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Ray Pride

By Ray Pride

Wong Kar-Wai naked… in a manner of speaking

WKW unshaded.jpgWong Kar-Wai choreographed Tony Leung and Carina Lau’s wedding, administered by monks in Bhutan; a Chinese site expresses shock at a shot of WKW without his customary dark shades: “This is the first time that I have ever seen Wong Kar-wai without his trademark sunglasses. I never realized his face was so big; evidently the shades he wears occupy a good part of his face… [H]e looks like such a regular postman dude in the picture that I was left scratching my head…so that’s WKW? How could this be? I hope he dons his glasses again soon.” Oh, here’s a huge version of the portrait of the bride and groom at Ugyen Pelri Palace. dddddddddding125.jpgReports Alexandra Seno of Far Eastern Economic Review, WKW lavished himself on calibrating the soundtrack as well: “At the relatively intimate wedding today at the Uma Paro in Bhutan, the admirably tenacious Hong Kong paparazzi outside may be doing all they can to get pictures of the ceremony and parties (ivory Vera Wang wedding gown chosen by William Chang Suk-Ping), but we can give you more: the sounds of the celebration. Since signing up as unpaid (and outrageously over qualified) “wedding planner” for the nuptials of Carina and Tony, Wong has been consumed with selecting just the right tunes to set just the right mood. Wong and his regular crew are essentially planning and executing this wedding—running it like one of his movie sets with his usual film cabal. When it rained during an open-air wedding portrait shoot last Saturday, Wong ordered his regular producer to scout for another “set” immediately. A good thing that the crew were used to the director’s improvisationational working style… [H]ere are the songs and artists that the filmmaker and his crew have lined for the wedding: Can’t Take My Eyes Off You; Mendelssohn’s wedding march; Happy Together; Even If; Songs by Sergio Mendez; Songs by Abba; Songs by the Bee Gees; Songs by Stan Getz; Live performances by Faye Wong and Tony Leung.” A dispatch from IHT. China Daily’s version. [Portrait via Jet Tone Films.]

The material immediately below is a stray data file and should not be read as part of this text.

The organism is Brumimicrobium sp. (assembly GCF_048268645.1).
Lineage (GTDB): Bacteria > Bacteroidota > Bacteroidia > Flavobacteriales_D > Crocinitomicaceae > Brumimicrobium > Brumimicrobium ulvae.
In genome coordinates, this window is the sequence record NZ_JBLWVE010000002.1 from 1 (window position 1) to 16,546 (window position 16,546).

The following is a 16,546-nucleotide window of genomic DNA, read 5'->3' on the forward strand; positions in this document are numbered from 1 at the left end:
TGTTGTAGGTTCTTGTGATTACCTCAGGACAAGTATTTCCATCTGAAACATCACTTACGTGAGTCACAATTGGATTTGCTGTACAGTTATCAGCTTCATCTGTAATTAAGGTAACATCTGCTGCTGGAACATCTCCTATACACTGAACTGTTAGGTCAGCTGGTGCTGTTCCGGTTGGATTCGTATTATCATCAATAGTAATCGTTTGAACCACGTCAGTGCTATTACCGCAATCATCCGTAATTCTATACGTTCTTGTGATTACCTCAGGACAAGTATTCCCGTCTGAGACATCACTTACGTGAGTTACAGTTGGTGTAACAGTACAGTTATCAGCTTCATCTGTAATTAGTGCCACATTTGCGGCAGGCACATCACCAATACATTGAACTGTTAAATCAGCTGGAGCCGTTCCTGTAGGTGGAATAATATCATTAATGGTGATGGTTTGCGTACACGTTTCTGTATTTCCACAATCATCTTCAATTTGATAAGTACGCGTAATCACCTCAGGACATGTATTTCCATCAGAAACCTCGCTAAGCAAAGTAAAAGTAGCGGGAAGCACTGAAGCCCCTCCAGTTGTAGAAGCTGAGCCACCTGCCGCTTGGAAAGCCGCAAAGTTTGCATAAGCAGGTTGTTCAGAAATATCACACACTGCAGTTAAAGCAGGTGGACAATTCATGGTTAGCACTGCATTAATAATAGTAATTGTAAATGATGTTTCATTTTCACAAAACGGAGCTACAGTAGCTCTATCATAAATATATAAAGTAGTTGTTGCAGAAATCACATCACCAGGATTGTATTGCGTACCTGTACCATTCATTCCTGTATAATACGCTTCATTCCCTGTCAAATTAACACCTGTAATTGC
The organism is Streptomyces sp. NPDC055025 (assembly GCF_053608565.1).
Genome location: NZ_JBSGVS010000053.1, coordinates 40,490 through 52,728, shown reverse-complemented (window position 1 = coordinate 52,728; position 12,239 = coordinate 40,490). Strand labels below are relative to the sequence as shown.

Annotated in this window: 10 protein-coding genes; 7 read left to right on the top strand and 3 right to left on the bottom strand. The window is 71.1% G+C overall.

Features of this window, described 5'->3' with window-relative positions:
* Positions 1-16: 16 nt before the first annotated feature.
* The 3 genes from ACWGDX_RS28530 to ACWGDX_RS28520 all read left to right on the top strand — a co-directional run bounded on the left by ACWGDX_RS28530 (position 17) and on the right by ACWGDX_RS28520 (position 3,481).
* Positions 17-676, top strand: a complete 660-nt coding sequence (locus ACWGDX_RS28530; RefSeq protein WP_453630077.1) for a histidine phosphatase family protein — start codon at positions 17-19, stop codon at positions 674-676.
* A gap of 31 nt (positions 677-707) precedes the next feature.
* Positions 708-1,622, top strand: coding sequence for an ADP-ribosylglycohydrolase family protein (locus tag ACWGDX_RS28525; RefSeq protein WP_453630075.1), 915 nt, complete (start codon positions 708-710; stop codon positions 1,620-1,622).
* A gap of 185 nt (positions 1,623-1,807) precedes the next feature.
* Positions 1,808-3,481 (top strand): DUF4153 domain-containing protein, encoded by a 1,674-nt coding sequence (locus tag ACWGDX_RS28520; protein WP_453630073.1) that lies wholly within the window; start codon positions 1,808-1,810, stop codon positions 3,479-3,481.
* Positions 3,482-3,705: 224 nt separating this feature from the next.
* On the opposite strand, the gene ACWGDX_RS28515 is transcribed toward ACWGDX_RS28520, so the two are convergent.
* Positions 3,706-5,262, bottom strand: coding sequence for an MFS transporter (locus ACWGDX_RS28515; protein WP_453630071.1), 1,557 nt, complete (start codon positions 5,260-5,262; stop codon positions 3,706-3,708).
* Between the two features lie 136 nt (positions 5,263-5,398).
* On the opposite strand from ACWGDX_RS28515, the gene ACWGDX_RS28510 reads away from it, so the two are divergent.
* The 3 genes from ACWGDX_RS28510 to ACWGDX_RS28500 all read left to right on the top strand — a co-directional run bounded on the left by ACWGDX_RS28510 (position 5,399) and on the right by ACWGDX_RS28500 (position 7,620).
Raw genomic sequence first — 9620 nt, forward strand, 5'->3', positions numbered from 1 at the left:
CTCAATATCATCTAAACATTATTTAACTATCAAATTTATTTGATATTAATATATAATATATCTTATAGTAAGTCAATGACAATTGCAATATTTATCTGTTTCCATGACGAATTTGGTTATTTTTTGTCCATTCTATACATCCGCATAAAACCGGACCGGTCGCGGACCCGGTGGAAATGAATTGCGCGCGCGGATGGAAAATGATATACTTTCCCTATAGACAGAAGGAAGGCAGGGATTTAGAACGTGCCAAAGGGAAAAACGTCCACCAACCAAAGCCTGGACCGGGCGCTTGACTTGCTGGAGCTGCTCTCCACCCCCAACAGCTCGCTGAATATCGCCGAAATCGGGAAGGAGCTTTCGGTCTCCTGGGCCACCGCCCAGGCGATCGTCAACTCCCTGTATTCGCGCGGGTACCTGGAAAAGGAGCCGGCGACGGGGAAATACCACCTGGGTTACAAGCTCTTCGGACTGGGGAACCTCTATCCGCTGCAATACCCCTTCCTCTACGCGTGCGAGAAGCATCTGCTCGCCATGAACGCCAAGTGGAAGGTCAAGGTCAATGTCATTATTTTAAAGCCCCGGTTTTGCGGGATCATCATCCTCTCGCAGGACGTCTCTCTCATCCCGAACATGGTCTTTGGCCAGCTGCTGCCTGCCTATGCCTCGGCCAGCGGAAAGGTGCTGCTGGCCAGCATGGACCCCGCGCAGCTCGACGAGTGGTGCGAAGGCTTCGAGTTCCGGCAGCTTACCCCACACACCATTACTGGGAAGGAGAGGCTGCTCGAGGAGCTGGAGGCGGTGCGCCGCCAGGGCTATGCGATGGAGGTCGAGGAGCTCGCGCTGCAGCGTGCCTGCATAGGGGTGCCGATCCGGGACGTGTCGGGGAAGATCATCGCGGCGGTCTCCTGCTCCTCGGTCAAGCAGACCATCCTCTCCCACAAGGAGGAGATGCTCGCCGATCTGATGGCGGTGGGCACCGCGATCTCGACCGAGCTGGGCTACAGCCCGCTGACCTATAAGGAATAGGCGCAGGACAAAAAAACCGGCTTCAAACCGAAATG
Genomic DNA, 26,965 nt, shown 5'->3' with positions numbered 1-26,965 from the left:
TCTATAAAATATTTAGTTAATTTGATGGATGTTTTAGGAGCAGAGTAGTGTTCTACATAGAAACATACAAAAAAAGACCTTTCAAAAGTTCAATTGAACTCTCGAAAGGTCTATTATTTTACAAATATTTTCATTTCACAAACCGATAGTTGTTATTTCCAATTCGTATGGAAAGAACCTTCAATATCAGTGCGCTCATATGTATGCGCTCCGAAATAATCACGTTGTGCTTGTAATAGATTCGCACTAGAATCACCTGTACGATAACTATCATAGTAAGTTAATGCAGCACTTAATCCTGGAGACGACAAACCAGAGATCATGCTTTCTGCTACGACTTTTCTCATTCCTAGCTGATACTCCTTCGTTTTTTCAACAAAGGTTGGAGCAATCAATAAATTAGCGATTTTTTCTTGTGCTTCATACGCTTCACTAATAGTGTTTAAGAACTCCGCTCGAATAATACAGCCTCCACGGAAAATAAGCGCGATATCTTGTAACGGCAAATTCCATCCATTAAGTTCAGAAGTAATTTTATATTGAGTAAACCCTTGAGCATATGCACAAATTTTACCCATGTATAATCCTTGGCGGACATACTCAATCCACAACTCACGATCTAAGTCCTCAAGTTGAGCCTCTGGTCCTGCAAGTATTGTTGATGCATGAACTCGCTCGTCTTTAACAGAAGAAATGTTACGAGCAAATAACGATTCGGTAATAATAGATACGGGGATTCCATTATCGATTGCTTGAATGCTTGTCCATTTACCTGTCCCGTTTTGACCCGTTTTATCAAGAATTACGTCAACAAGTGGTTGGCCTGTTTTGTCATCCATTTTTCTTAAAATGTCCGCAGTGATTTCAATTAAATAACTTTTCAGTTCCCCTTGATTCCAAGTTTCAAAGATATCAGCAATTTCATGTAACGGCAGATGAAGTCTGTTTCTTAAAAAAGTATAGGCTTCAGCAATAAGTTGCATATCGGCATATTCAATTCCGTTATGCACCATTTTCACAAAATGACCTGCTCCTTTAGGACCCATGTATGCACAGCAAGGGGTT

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“Ten years ago at Telluride, I said on a panel that theatrical distribution was dying. It seemed obvious to me. I was surprised how many in the audience violently objected: ‘People will always want to go to the movies!’ That’s true, but it’s also true that theatrical cinema as we once knew it has died. Theatrical cinema is now Event Cinema, just as theatrical plays and musical performances are Events. No one just goes to a movie. It’s a planned occasion. Four types of Event Cinema remain.
1. Spectacle (IMAX-style blockbusters)
2. Family (cartoon like features)
3. Horror (teen-driven), and
4. Film Club (formerly arthouse but now anything serious).

There are isolated pockets like black cinema, romcom, girl’s-night-out, seniors, teen gross-outs, but it’s primarily those four. Everything else is TV. Now I have to go back to episode five of ‘Looming Tower.'”
~ Paul Schrader

“Because of my relative candor on Twitter regarding why I quit my day job, my DMs have overflowed with similar stories from colleagues around the globe. These peeks behind the curtains of film festivals, venues, distributors and funding bodies weren’t pretty. Certain dismal patterns recurred (and resonated): Boards who don’t engage with or even understand their organization’s artistic mission and are insensitive to the diverse neighborhood in which their organization’s venue is located; incompetent founders and/or presidents who create only obstacles, never solutions; unduly empowered, Trumpian bean counters who chip away at the taste and experiences that make organizations’ cultural offerings special; expensive PR teams that don’t bring to the table a bare-minimum familiarity with the rich subcultural art form they’re half-heartedly peddling as “product”; nonprofit arts organizations for whom art now ranks as a distant-second goal behind profit.”
~ Eric Allen Hatch